STUDIES show that first impressions are created within the first three to 10 seconds of meeting a person, and you are judged by your dressing and body language even before you utter your first words.

In a professional setting, it is important to look the part. You should project yourself as a confident, capable, reliable executive, not an anxious, disorganised person.

Right approach

Handshakes should be firm, positive and confident. Two extremes to avoid are the "bone crusher" and the "limp fish". Bear in mind personal space too - keep an arm's length distance between yourself and the person you are shaking hands with. Practise with friends till you get this right.

Make good eye contact when you're introducing yourself and pay close attention to the other person's introduction.

Ensure you get his or her name correct. Have them repeat their names if you didn't get them the first time. It's better to do that now and get it correct than to make a mistake later.

Introduce yourself

Prepare several soundbites for different situations. This is sometimes known as your "elevator" speech. Good conversation is a two-way street.

Find a way to keep the conversation going. Ask questions to draw out the other person. Show interest in who he is, where he's from and what he does.

If you are a newcomer at work, your introduction should include a brief background of yourself and what you used to do before you joined the team: "Hi, my name is John and I've just joined Sam's team. I used to work in ABC as an accountant. Would you be able to introduce me to the rest of your team? "

If you're at a networking event, a concise summary of your profession is usually acceptable: "Hi, I'm John. I teach at ABC High. What do you do?"

In a social event, you may want to get ready common information you can share or ask.

For example, if you're attending a wine tasting session, your introduction can sound like this: "Hi, I'm John. These events are always so interesting. What is your favourite wine so far?"

Look good

While we've always been told not to judge a book by its cover, the reality is that we are judged by our appearance, how we look and what we wear.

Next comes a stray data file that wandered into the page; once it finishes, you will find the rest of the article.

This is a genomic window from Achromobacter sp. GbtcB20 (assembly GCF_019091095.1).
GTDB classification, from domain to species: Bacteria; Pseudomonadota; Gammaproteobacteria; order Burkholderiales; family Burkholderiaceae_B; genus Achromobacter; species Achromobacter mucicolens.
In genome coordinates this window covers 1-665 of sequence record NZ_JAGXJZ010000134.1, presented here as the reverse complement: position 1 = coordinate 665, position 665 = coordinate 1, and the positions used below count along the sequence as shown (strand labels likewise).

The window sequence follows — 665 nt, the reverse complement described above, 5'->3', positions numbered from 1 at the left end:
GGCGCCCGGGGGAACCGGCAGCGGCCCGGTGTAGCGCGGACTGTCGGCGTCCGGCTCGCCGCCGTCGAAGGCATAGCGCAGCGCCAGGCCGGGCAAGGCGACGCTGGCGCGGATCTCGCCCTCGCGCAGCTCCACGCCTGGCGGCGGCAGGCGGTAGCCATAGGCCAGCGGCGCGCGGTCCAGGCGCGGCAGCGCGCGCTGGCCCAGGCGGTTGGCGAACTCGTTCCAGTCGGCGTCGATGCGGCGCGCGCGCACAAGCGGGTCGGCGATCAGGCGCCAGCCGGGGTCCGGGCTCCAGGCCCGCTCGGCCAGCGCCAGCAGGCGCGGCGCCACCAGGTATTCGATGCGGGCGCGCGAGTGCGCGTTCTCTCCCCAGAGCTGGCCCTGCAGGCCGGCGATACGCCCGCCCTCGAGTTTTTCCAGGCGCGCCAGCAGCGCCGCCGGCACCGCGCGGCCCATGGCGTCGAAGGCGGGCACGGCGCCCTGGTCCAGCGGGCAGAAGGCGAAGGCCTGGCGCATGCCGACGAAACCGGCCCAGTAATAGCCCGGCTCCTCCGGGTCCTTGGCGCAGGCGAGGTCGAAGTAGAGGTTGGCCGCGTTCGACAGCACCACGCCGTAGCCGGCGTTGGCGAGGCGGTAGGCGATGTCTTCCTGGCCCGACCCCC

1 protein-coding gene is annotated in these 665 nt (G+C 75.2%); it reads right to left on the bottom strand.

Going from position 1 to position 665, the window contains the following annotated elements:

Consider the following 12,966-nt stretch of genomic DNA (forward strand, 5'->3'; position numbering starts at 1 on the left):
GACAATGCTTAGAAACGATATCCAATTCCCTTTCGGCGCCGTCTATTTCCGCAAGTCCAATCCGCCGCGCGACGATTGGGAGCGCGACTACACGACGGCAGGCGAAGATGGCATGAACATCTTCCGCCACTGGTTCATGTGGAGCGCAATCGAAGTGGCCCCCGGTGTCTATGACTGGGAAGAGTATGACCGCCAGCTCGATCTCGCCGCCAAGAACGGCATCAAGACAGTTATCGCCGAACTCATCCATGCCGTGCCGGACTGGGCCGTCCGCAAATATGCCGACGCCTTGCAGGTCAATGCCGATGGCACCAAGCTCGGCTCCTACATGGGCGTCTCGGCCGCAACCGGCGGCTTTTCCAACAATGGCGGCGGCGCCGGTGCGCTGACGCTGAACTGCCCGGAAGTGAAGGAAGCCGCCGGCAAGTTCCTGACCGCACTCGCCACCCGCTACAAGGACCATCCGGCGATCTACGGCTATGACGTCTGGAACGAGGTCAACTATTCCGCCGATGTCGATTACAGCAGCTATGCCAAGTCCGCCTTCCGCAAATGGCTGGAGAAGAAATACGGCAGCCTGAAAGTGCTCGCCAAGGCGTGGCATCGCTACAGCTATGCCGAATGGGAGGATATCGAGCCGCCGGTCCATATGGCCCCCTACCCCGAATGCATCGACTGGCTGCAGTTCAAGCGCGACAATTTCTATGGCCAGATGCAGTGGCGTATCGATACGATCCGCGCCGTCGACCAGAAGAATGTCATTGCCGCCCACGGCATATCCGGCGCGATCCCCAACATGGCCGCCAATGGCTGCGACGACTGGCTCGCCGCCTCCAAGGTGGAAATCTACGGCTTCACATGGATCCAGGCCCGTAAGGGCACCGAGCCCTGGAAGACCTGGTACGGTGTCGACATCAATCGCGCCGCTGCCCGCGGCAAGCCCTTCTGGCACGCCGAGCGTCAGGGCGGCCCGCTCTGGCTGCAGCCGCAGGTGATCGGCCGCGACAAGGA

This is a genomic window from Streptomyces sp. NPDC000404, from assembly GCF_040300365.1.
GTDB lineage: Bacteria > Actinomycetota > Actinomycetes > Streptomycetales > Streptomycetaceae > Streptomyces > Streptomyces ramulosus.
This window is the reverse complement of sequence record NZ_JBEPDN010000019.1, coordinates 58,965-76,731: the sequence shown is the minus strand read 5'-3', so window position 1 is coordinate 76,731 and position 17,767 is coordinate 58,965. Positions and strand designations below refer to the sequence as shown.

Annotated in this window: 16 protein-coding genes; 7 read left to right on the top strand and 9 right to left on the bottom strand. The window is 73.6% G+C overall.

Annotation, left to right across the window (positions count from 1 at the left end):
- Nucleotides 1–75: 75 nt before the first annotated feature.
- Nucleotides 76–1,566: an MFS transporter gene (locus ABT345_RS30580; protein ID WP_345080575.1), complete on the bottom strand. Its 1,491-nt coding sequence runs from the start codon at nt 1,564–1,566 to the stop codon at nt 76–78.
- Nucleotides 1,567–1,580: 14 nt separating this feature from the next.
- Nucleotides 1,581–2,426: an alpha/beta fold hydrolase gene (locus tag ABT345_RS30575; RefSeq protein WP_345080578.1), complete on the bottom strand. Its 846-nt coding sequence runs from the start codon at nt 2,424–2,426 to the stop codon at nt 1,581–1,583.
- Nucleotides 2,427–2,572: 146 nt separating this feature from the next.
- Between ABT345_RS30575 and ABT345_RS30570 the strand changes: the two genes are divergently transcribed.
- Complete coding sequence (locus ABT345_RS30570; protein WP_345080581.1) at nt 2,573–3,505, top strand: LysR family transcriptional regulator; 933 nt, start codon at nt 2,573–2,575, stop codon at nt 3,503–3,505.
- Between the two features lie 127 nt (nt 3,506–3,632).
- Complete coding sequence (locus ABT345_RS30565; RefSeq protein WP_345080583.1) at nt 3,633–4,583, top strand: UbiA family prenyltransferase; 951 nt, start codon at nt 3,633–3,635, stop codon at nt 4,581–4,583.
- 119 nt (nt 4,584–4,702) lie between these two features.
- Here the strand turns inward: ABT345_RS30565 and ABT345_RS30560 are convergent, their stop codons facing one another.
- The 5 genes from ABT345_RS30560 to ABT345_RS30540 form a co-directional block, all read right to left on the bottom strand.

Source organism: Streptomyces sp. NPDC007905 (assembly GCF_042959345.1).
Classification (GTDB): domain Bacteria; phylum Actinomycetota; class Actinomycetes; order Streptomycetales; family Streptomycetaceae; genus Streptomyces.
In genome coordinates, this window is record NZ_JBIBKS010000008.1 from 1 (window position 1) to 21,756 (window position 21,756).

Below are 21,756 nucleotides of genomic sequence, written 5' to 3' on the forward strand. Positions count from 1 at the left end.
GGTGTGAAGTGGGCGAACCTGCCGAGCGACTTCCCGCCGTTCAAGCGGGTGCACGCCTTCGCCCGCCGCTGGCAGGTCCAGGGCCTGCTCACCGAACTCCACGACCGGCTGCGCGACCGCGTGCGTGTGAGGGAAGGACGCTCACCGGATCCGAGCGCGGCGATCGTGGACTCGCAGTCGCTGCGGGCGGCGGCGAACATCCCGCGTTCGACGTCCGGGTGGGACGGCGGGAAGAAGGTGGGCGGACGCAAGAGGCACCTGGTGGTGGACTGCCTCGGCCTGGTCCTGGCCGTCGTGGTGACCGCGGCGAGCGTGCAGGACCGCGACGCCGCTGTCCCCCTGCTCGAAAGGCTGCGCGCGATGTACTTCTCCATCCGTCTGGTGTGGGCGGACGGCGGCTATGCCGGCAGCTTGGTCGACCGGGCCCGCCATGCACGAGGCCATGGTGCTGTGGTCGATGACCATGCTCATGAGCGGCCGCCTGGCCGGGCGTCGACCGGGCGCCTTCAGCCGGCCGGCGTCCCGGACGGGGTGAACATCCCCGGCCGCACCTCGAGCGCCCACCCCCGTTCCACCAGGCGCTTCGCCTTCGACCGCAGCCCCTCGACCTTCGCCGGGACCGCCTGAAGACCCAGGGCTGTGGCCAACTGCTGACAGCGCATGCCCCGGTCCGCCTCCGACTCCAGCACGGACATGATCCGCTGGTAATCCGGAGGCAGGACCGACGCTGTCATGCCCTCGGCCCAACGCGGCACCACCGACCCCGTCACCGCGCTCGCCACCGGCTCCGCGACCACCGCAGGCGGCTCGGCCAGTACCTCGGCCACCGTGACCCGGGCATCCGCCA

Show good judgment and keep in mind the corporate dress code and cultural norms when dressing. Here are some general dos and don'ts:


* wear some makeup for a more polished look. A minimum requirement is some blusher and lipstick.

* avoid extremes. Anything too tight (visible panty lines and unsightly bulges), too short (mini skirts and dresses), too high (midriff tops that bare the stomach), too low (low-rise pants) or too baggy should be avoided.

* pay attention to details. A missed belt-loop or missing button could cost you more than you think. Repair chipped nail polish.

* keep any facial hair neat. Trim off all excess hair from your nose and your ears. Watch out for dandruff. People will notice the little things.

* update your look. The large "uncle" spectacles, loud "auntie" blouses, pleated high-waisted pants, large structured shoulder pads and big hair belong in a bygone era.

* invest in a proper briefcase or quality bag. Retire old and worn-out bags.

* keep jewellery simple. A single strand of pearls or a thin chain and small earrings make you look classy.

* maintain good hygiene habits. Bad breath and body odour are major turn offs. The best way to find out if you have either is to have your friends be candid with you.


* wear slippers, sandals and open-toed shoes. If sandals are allowed in your corporate dress code, do choose conservative styles, nothing outlandish or too funky. If you are wearing anything that shows your toes, please make sure your toe nails are clean and neat.

* wear sandals with socks or stockings. Don't wear stockings with runs, and don't walk around the office in your bare feet or comfy pink bunny slippers.

* show too much skin. If your colleagues can see your underwear, you're revealing too much.

* wear too much perfume. Overpowering scents can give others headaches.

Finally, do keep up your good grooming habits. Do not get too comfortable and lazy, and then decide to start dressing down.

If you want to wear the cute trendy dress you just bought to the office, remember that the big boss or an important client might just call a last-minute meeting and you won't be appropriately attired.

Save dressing down for the weekend. Always look the professional at work.